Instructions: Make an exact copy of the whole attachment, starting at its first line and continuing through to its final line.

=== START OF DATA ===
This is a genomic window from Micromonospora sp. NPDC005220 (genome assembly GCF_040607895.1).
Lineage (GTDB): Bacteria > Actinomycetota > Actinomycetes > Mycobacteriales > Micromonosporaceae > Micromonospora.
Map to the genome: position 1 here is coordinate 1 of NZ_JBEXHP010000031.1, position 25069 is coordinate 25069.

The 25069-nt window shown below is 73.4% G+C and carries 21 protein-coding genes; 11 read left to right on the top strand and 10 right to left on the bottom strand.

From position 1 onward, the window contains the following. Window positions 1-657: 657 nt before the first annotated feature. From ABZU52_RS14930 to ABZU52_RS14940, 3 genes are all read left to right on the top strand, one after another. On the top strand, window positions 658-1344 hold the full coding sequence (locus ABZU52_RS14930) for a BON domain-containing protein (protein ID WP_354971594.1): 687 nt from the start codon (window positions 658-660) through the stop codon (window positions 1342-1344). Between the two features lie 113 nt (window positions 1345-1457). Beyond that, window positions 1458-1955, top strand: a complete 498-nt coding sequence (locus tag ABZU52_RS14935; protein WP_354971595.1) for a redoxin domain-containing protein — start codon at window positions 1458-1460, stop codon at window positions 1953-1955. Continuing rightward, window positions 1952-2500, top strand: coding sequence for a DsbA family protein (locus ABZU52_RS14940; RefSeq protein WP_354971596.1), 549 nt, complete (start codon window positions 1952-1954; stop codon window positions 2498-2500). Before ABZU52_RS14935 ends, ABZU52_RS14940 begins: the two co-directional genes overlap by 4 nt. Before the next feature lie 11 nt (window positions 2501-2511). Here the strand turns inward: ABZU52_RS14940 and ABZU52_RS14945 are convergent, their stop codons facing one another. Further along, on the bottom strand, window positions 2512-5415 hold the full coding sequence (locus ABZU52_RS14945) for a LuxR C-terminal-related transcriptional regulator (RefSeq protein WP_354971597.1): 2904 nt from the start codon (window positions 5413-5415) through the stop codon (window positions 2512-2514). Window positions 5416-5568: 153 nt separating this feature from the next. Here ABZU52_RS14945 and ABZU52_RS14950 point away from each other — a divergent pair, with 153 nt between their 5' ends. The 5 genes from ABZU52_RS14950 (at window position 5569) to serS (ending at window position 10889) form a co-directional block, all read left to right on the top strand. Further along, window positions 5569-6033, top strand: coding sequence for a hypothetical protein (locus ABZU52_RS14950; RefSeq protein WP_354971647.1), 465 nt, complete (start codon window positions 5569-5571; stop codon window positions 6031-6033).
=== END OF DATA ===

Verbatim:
This is a genomic window from Micromonospora sp. NPDC005220 (genome assembly GCF_040607895.1).
Lineage (GTDB): Bacteria > Actinomycetota > Actinomycetes > Mycobacteriales > Micromonosporaceae > Micromonospora.
Map to the genome: position 1 here is coordinate 1 of NZ_JBEXHP010000031.1, position 25069 is coordinate 25069.

The 25069-nt window shown below is 73.4% G+C and carries 21 protein-coding genes; 11 read left to right on the top strand and 10 right to left on the bottom strand.

From position 1 onward, the window contains the following. Window positions 1-657: 657 nt before the first annotated feature. From ABZU52_RS14930 to ABZU52_RS14940, 3 genes are all read left to right on the top strand, one after another. On the top strand, window positions 658-1344 hold the full coding sequence (locus ABZU52_RS14930) for a BON domain-containing protein (protein ID WP_354971594.1): 687 nt from the start codon (window positions 658-660) through the stop codon (window positions 1342-1344). Between the two features lie 113 nt (window positions 1345-1457). Beyond that, window positions 1458-1955, top strand: a complete 498-nt coding sequence (locus tag ABZU52_RS14935; protein WP_354971595.1) for a redoxin domain-containing protein — start codon at window positions 1458-1460, stop codon at window positions 1953-1955. Continuing rightward, window positions 1952-2500, top strand: coding sequence for a DsbA family protein (locus ABZU52_RS14940; RefSeq protein WP_354971596.1), 549 nt, complete (start codon window positions 1952-1954; stop codon window positions 2498-2500). Before ABZU52_RS14935 ends, ABZU52_RS14940 begins: the two co-directional genes overlap by 4 nt. Before the next feature lie 11 nt (window positions 2501-2511). Here the strand turns inward: ABZU52_RS14940 and ABZU52_RS14945 are convergent, their stop codons facing one another. Further along, on the bottom strand, window positions 2512-5415 hold the full coding sequence (locus ABZU52_RS14945) for a LuxR C-terminal-related transcriptional regulator (RefSeq protein WP_354971597.1): 2904 nt from the start codon (window positions 5413-5415) through the stop codon (window positions 2512-2514). Window positions 5416-5568: 153 nt separating this feature from the next. Here ABZU52_RS14945 and ABZU52_RS14950 point away from each other — a divergent pair, with 153 nt between their 5' ends. The 5 genes from ABZU52_RS14950 (at window position 5569) to serS (ending at window position 10889) form a co-directional block, all read left to right on the top strand. Further along, window positions 5569-6033, top strand: coding sequence for a hypothetical protein (locus ABZU52_RS14950; RefSeq protein WP_354971647.1), 465 nt, complete (start codon window positions 5569-5571; stop codon window positions 6031-6033).